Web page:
ELBOW ARTHRITIS - Jerry Huang, MD.
The elbow joint is complex, consisting of three different bones (the humerus, the radius, and the ulna) with different articulations (the ulnohumeral joint, the radiocapitellar joint, and the proximal radioulnar joint). The combination of elbow flexion and extension as well as forearm rotation allows for placement of the hand in place for activities of daily living. In addition to severe pain, the stiffness from elbow arthritic can become disabling, making it difficult to perform simple activities.
Signs and Symptoms
Initial symptoms include pain and stiffness around the elbow, as well as swelling. Patients find that it becomes increasingly difficult to bend or straighten the elbow as well as pain with forearm rotation. Other symptoms include locking of the elbow or catching sensation from loose bodies in the elbow. Initially, most patients have pain with lifting or with extremes of motion. In advanced stages, pain can be severe at night or at rest during the daytime. In some cases, patients can also have feelings of instability and weakness in the elbow.
Causes and Risk Factors
Rheumatoid arthritis: Rheumatoid arthritis is an autoimmune disease where your body’s immune system attacks the synovium, or the tissue lining the joints. There is progressive erosion and destruction of the cartilage and bone, leading to severe pain, stiffness, and deformity.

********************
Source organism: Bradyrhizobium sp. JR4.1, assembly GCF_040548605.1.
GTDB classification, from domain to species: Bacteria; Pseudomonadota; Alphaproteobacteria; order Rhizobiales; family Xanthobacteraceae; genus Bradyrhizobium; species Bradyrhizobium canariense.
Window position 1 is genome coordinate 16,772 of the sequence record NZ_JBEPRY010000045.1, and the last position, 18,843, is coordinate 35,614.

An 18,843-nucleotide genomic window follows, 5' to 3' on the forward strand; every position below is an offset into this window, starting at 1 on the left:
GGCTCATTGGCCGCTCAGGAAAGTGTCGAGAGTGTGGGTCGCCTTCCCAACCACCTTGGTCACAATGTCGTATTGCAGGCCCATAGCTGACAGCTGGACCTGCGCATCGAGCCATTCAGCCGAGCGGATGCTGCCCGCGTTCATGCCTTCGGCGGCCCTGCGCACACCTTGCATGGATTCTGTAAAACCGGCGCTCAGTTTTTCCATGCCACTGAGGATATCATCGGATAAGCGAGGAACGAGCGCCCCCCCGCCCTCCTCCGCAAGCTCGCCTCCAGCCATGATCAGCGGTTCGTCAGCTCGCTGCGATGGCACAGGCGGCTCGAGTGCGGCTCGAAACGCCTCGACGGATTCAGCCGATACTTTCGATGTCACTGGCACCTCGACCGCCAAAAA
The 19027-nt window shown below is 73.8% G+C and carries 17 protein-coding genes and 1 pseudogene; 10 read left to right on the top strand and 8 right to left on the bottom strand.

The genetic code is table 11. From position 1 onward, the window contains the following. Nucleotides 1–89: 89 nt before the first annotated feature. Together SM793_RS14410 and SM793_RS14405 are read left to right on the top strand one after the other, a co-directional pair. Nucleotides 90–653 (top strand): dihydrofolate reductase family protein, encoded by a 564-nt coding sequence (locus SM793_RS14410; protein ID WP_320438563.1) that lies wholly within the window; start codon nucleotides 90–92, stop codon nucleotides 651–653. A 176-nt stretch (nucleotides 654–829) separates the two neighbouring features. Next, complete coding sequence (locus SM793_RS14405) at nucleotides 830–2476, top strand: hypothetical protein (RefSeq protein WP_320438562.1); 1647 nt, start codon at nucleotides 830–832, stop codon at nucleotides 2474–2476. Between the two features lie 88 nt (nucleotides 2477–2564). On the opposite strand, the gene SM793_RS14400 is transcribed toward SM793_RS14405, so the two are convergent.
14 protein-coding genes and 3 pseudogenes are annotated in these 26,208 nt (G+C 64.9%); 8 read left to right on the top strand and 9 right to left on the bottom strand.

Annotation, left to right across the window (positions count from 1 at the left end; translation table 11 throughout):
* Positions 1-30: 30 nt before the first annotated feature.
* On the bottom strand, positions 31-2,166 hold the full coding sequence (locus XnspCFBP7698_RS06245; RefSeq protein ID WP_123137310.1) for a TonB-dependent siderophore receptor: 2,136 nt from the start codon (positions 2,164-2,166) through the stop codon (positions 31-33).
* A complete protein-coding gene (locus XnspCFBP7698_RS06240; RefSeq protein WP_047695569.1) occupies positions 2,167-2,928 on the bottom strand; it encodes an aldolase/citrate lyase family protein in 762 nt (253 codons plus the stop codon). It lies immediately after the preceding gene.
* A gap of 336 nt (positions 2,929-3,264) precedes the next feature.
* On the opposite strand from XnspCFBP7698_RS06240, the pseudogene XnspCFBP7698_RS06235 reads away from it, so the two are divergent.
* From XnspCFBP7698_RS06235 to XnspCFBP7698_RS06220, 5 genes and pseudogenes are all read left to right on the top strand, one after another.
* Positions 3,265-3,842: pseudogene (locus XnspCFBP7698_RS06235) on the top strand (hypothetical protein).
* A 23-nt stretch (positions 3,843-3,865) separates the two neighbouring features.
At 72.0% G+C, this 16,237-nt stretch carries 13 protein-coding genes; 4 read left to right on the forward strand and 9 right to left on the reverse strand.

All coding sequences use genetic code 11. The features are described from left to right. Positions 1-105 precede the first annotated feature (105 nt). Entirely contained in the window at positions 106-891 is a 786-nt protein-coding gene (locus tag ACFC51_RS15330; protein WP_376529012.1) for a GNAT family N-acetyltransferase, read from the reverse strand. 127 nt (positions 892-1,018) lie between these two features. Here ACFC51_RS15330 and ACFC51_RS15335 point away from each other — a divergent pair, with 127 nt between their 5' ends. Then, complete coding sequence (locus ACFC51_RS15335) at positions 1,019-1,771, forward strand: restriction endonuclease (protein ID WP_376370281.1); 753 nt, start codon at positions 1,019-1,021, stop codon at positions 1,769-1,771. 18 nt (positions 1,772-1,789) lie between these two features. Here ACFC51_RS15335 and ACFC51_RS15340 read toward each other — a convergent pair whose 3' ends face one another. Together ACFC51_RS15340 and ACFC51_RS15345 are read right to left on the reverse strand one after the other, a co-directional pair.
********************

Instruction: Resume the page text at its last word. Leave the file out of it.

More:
Osteoarthritis: Normal cartilage provides a smooth gliding surface for joint motion as well as cushioning. As the cartilage becomes thin over time, the bones begin to grind against each other on rough surfaces (bone on bone). Bone spurs or osteophytes form inside the joint. In addition, loose bodies in the joint may cause catching symptoms as well as accelerate degeneration from mechanical wear.
Post-traumatic arthritis: One of the most common causes of arthritis in the elbow is post-traumatic arthritis. Patients with a prior fracture or dislocation of the elbow can have cartilage injury, leading to progressive deterioration of the joint. These include fractures of the distal humerus, radial head fractures, and olecranon fractures. In complex injuries, there are often large cartilage defects and deformities of the elbow, leading to abnormal mechanics and rapid wear of the joint.
A number of conservative measures are helpful to decrease pain and maintain function of the elbow.
Heat and Ice- Heat can be helpful in loosening joints and relaxing stiff muscles. As the elbow joint is often stiff in the morning, you could try morning showers or heat pads first thing in the morning. Ice is generally effective for flare-ups or swelling at the end of the day, especially after overdoing activities.
Over the counter medications- Tylenol and nonsteroidal anti-inflammatory drugs (NSAIDs) may be taken for pain relief. NSAIDs have the added benefit of decreasing inflammation and swelling. In an acute flare-up, it can be helpful to take scheduled doses of NSAIDs for 5-7 days. NSAIDs include ibuprofen (Motrin, Advil), naproxen (Aleve), and several others that are prescription strength. NSAIDs should always be taken with food. Long-term usage in high doses can lead to serious side effects including gastric ulcers, gastrointestinal bleeding, and kidney damage.
Patients with rheumatoid arthritis should consult their rheumatologist about some of the newer disease modifying antirheumatic drugs (DMARDs) and biologic response modifiers (BRMs) such as Enbrel and Remicaid.
Splints and Braces